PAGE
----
March 24 was the 35th annual observance of World Tuberculosis Day, and a spate of articles (including this from the Washington Post) caught my eye. I’m usually the kind of person who skips the “deadly disease” reading, but my research on TB for Beyond Chicken Soup raised my consciousness. So I looked it up: March 24, 1882, was the day German physician Robert Koch announced the discovery of the tuberculosis bacillus, the necessary first step toward the development of an effective treatment.
Tuberculosis is an ancient killer. The bones of Egyptian mummies show signs of this highly contagious disease, and Hippocrates said that it was the most widespread disease of his time. (In fact, he advised doctors against treating it, since it was almost always fatal and attempting to help could only damage the reputation of the practitioner – read more here: http://pubs.acs.org/subscribe/journals/mdd/v05/i02/html/02timeline.html)
In the 19th century, and well into the 20th, TB, or “consumption” as it was then commonly known in the English-speaking world, was rampant, killing one in seven people in Europe and the Americas. There was little physicians could do for sufferers other than create an environment where patients could rest, breathe fresh air and eat a nutritious diet—essentially aiding the body’s immune system to fight the infection. Thus, in the early 1900s sanatoria were built throughout the United States countryside to provide this long-term treatment of choice for tuberculosis patients.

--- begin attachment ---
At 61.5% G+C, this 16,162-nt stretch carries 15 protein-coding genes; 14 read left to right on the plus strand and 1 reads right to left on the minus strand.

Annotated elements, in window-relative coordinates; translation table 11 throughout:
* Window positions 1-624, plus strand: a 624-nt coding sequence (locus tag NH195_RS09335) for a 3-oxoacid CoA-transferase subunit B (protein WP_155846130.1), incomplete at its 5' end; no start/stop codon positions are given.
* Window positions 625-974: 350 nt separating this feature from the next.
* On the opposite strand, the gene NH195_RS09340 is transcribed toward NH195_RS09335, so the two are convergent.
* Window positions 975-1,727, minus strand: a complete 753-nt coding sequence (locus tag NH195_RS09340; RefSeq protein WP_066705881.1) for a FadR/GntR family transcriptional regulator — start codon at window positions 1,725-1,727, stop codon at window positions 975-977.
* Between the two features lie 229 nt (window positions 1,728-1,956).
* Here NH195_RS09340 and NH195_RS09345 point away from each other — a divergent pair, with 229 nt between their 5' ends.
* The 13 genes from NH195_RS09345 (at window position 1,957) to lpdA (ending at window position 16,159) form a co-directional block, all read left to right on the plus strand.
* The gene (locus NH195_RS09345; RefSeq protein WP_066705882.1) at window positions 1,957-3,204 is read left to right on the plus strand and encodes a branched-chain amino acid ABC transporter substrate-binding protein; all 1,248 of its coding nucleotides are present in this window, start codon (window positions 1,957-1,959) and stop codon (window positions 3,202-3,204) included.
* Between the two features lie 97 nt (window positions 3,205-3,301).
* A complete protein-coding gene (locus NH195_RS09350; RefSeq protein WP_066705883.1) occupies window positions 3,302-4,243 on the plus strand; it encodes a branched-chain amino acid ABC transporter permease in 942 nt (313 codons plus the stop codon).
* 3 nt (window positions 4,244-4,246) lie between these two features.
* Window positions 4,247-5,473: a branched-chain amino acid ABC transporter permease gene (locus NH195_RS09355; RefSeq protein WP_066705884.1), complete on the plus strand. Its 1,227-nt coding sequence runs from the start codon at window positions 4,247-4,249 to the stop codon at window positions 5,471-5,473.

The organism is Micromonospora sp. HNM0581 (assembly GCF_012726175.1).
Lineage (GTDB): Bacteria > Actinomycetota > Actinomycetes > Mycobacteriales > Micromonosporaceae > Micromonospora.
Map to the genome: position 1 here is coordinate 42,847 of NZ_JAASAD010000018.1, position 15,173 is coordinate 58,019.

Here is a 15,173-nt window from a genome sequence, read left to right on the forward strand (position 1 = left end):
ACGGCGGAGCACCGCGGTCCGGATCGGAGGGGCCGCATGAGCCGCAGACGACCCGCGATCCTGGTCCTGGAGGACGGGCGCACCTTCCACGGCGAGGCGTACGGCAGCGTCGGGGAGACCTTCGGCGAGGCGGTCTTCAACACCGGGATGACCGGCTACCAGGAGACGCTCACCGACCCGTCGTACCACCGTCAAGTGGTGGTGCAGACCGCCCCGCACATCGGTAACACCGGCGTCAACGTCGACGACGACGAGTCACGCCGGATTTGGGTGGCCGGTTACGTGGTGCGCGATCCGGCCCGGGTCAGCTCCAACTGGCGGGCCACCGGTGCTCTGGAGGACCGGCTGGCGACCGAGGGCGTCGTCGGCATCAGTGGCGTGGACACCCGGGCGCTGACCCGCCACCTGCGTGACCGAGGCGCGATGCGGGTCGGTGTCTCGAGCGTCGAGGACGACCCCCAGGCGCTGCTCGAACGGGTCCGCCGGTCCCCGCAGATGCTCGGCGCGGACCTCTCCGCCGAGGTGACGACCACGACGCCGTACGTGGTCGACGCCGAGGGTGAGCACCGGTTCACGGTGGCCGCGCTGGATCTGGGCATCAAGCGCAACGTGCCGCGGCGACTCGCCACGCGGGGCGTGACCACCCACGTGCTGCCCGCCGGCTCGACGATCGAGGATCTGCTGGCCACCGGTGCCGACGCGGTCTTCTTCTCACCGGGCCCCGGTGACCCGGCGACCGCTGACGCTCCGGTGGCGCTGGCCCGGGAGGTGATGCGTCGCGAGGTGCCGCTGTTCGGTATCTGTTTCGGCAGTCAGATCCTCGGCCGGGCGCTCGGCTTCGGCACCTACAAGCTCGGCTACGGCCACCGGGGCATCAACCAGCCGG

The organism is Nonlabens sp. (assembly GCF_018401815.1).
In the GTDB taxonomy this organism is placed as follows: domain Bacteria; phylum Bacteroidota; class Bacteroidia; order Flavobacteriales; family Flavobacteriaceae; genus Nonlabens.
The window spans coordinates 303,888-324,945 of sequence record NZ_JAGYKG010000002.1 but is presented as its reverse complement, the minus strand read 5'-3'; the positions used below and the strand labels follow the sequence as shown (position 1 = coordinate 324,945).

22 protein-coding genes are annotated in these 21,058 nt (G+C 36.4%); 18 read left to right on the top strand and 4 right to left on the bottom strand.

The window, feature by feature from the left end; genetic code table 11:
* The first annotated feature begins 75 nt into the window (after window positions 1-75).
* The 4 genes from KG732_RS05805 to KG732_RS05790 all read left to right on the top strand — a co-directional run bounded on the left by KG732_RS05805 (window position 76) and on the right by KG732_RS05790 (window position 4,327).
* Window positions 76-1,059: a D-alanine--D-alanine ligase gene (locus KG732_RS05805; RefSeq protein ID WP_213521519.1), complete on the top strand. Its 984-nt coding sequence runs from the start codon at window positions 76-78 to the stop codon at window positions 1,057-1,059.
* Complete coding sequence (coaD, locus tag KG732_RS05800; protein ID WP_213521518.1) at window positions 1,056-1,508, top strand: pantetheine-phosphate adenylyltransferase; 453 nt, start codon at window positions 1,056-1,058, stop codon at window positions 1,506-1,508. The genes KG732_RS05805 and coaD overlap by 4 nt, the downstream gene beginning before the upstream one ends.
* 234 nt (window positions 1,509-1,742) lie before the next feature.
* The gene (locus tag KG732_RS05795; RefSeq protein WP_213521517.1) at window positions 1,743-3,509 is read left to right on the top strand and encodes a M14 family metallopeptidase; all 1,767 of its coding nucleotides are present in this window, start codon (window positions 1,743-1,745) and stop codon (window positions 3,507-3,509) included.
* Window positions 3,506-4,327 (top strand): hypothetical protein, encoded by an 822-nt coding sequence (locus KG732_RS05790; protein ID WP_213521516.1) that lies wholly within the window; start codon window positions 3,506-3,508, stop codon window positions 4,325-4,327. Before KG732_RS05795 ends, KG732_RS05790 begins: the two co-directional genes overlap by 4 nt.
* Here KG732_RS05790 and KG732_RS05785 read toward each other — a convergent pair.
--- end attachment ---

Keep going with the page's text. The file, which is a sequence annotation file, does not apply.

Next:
Jewish communities established many such institutions under their auspices, such as Baltimore‘s Mt. Pleasant Hospital (first known as Jewish Hospital for Consumptives), built in Reisterstown, Maryland in 1908. Most Jewish communal TB hospitals served all patients regardless of ethnicity, and were free for those who were impoverished. Jewish hospitals were also the only institutions that served Jewish patients who wanted to observe Judaism and eat kosher food during their resident treatment of many months.
Jewish communities were also moved to “take care of their own” because of an ongoing debate about whether Jews were more or less susceptible to tuberculosis. Was consumption a “tailor’s disease” (a reference to the large number of Jewish immigrants toiling in America’s garment industry in the early 20th century), or was there less TB than should be expected among the Jewish tenement-dwellers, considering their crowded and insalubrious living conditions? On either side of this argument, the Jews would not look well. If they were more prone to disease, they could be characterized as unwanted immigrants. And if they seemed resistant to TB, would they be seen as dangerous carriers and spreaders of disease, as had happened in Europe in earlier centuries?
In the end, it was Jewish immigrant Selman Waksman and his microbiology team at Rutgers University who in 1943 isolated streptomycin, the first antibiotic that attacked the tuberculosis bacillus. Sanatoria closed and the incidence of TB dropped precipitously throughout the developed world. In 1987, the American Medical Association predicted that TB would be extinct by 2010.
That hasn’t happened. In fact, strains of TB have become resistant to antibiotics, and the disease is on the rise in this country and around the world. With almost 10,000 cases in the United States last year, the Washington Post notes that “two-thirds of the total [cases] were among people born abroad.” So we mark World Tuberculosis Day and remind ourselves that this disease is still a threat that demands our attention.
Post by curator Karen Falk.